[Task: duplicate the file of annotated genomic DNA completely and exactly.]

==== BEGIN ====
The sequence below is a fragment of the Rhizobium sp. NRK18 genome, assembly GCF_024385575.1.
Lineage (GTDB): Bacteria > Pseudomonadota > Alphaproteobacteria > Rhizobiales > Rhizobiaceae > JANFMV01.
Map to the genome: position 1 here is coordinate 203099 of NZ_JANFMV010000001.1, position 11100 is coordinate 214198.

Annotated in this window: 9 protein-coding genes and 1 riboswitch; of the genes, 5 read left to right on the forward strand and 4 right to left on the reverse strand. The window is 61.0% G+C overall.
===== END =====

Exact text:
The sequence below is a fragment of the Rhizobium sp. NRK18 genome, assembly GCF_024385575.1.
Lineage (GTDB): Bacteria > Pseudomonadota > Alphaproteobacteria > Rhizobiales > Rhizobiaceae > JANFMV01.
Map to the genome: position 1 here is coordinate 203099 of NZ_JANFMV010000001.1, position 11100 is coordinate 214198.

Annotated in this window: 9 protein-coding genes and 1 riboswitch; of the genes, 5 read left to right on the forward strand and 4 right to left on the reverse strand. The window is 61.0% G+C overall.